Laurel Highlands unveils section plan

By Michael Boytim


The Laurel Highlands Athletic Conference unveiled its detailed plan for the expansion of the league in the 2023-2024 school year Friday afternoon, and many of the high school sports rivalries in Blair County are set to receive a boost.

In high school football, the conference will be divided into four sections including “East 1” which is made up of Blair County schools Central, Bishop Guilfoyle Catholic, Bellwood-Antis and Tyrone along with Huntingdon. Teams will play everyone within their section each football season, three of the five teams from the second part of the region, in Blair County’s case, “East 2,” which is made up of Bald Eagle Area, Philipsburg-Osceola, Bellefonte, Penns Valley and Clearfield.

In addition to those seven games, teams in “East 1” will play one team from “West 1,” which includes Somerset, Westmont Hilltop, Richland, Johnstown and Bishop McCort and one team from “West 2,” which is made up of Penn Cambria, Bedford, Chestnut Ridge, Central Cambria and Forest Hills.

Following the nine-game regular season, the East teams will be ranked No. 1 through No. 10, as will the West teams, and they will play each other in Week 10, including the top two teams in the East and West playing for the league championship. When possible, the league will attempt to avoid rematches in the final week, except for in the title game.

“The member schools of the LHAC had a goal of playing most of the schedules regionally to keep rivalries and minimize travel, while allowing some crossover to incorporate games against as many teams as possible in the league,” LHAC executive director Scott Close said. “I think the group did an excellent job of balancing the two objectives. The amount of cooperation and sharing of ideas that occurred during this process makes me extremely excited over the future of the expanded league.”

All-LHAC in football

One major change to the early plans of the league is that teams will not be permitted to schedule non-conference high school football games. Originally, a “bye” week was planned to be built into the schedule to allow for traditional rivalries outside the conference to continue.

“If we would have had a non-conference game, I wanted to continue to play Juniata Valley,” Bellwood-Antis athletic director Charlie Burch said. “I will be scheduling them in as many sports as possible, but for now, our football rivalry comes to an end this fall.”

The change, which came about in part due to Somerset County schools Meyersdale, North Star, Berlin Brothersvalley, Windber and Conemaugh Township opting not to join the expanded LHAC after originally gaining board approval to do so, also had a major impact on Hollidaysburg — which was accepted into the new LHAC in every sport except football.

Originally, the Golden Tigers were going to be able to schedule teams in the LHAC during those teams’ “bye” week, but that will no longer be an option.

“We were going to get in a good situation in the initial plan until the five Somerset County teams decided to go to the (Inter-County Conference) and the Heritage and not join,” Hollidaysburg athletic director and football coach Homer DeLattre said. “That put an even number of 20 teams in for football which sort of defeated that thought that we could get some games. It’s unfortunate, but in the overall scheme of things, for our athletic programs, it’s the right decision. We will have to find two games for the second year in the cycle, because we lose our Tyrone game and Bellefonte game in 2023.”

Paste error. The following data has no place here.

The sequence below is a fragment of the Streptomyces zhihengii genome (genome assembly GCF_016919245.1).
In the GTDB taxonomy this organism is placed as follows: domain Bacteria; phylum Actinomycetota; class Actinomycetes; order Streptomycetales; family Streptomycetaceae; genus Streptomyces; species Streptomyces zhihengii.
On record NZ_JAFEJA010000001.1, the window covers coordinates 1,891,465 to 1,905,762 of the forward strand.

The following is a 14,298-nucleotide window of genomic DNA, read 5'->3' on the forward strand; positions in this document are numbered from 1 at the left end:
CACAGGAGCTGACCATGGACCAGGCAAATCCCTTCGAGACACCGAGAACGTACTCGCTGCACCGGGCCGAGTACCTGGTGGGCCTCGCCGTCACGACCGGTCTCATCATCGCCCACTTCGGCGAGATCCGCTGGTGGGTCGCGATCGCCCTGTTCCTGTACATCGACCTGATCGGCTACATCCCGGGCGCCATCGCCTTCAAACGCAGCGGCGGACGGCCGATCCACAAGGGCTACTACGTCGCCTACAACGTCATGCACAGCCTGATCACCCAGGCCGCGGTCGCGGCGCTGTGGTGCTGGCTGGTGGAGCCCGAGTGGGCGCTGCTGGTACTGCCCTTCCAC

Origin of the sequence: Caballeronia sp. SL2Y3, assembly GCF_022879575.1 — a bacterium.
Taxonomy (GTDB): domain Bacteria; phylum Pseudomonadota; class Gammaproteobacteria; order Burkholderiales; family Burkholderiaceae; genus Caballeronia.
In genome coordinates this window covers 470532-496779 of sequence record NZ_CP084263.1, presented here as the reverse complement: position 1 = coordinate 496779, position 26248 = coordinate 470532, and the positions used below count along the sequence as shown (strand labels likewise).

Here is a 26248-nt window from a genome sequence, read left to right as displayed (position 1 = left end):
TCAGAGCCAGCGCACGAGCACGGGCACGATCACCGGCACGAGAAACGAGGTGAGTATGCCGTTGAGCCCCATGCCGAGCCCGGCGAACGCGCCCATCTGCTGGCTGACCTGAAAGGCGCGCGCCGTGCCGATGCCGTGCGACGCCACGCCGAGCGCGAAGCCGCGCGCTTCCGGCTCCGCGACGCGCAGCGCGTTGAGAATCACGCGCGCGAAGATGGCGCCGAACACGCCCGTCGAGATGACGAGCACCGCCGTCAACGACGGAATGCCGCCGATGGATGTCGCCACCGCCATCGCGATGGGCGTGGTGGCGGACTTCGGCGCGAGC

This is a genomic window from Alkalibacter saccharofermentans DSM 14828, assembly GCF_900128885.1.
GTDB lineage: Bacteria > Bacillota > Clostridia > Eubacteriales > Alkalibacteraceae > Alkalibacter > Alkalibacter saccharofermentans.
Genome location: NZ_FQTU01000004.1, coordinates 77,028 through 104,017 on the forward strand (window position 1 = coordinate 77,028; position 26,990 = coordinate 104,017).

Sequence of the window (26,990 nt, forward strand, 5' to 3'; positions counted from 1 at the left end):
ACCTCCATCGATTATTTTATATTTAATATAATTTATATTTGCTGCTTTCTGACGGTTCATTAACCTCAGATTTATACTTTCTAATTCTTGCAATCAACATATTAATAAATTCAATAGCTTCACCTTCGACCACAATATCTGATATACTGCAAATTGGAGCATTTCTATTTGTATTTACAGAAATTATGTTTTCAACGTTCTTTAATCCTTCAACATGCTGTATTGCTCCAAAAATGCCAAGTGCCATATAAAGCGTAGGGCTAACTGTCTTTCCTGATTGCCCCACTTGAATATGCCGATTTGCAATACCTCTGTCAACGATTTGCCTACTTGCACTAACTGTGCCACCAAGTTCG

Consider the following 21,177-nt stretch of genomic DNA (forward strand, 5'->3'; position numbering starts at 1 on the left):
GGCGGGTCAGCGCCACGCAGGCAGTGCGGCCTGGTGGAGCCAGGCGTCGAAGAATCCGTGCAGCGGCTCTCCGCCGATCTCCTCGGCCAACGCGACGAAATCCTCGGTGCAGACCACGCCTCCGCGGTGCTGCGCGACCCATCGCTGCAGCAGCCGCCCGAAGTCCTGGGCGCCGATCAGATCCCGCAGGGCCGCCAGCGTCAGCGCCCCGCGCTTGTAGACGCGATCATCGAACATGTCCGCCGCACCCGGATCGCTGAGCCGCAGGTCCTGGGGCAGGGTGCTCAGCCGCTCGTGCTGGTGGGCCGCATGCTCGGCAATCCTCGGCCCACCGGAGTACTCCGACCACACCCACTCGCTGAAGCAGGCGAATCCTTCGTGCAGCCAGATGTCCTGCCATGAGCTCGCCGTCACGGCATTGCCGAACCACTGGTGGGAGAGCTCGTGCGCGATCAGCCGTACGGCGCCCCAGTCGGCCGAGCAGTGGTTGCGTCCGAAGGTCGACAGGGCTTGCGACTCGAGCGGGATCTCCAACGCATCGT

Bishop Carroll Catholic, the other school in the LHAC that is active in the conference in most sports except football, would also be left out of the current plan if it reactivates its program.

“You never know,” DeLattre said. “You might get consolidations down the road. You might get other teams that want to come in. Bishop Carroll might add football again. This is just for that next two-year cycle, and then you don’t know what will happen down the road. Hopefully it comes around where we can get some games.”

Burch said he was under the impression that there could be flexibility.

“The sections are not set in stone,” Burch said. “They will likely evolve over time as the new LHAC figures out what is best. Bellwood-Antis’ goal is to compete and win LHAC section and overall titles, and if we don’t always reach our goals, we will be battle-tested for the District 6 and PIAA playoffs.”

SUBHED: Non-football sports

In most sports, including varsity boys and girls basketball, the league will be divided into two sections, West and East, with 11 schools each.

The East will include Central, Huntingdon, Bishop Guilfoyle, Bellwood-Antis, Tyrone, Bald Eagle Area, Philipsburg-Osceola, Bellefonte, Penns Valley, Clearfield and Hollidaysburg. The West features Somerset, Westmont Hilltop, Richland, Johnstown, Bishop McCort, Penn Cambria, Bedford, Chestnut Ridge, Central Cambria, Forest Hills and Bishop Carroll.

In the 22-game basketball season, there will be 14 games within a section in basketball with each team playing once and playing four teams twice. In addition, there will be four crossover games, two home and two away, pitting East vs. West teams. That leaves four open slots for tournaments or non-league games.

“I think revenue-wise, it’s going to be great for us,” DeLattre said. “Our kids love to compete against local teams, and we’ll still be able to play Altoona in every sport, which really helps. It helps fans, communities and certainly helps with travel. That’s a big thing with budget crunches.”

The top two teams in each section will make the semifinals and play for a championship.

“If you look at this league, in almost every sport from top to bottom, it is going to be a very competitive, solid league,” Tyrone athletic director and girls basketball coach Luke Rhoades said. “It’s going to be exciting for the kids to play playoff-level competition athletics all season and compete in the Laurel Highlands Athletic Conference championships. All of that is going to prepare you for the actual District 6 playoffs. I was really excited after our last meeting when I saw the proposals that were put together, and I think all our coaches are going to be excited too.”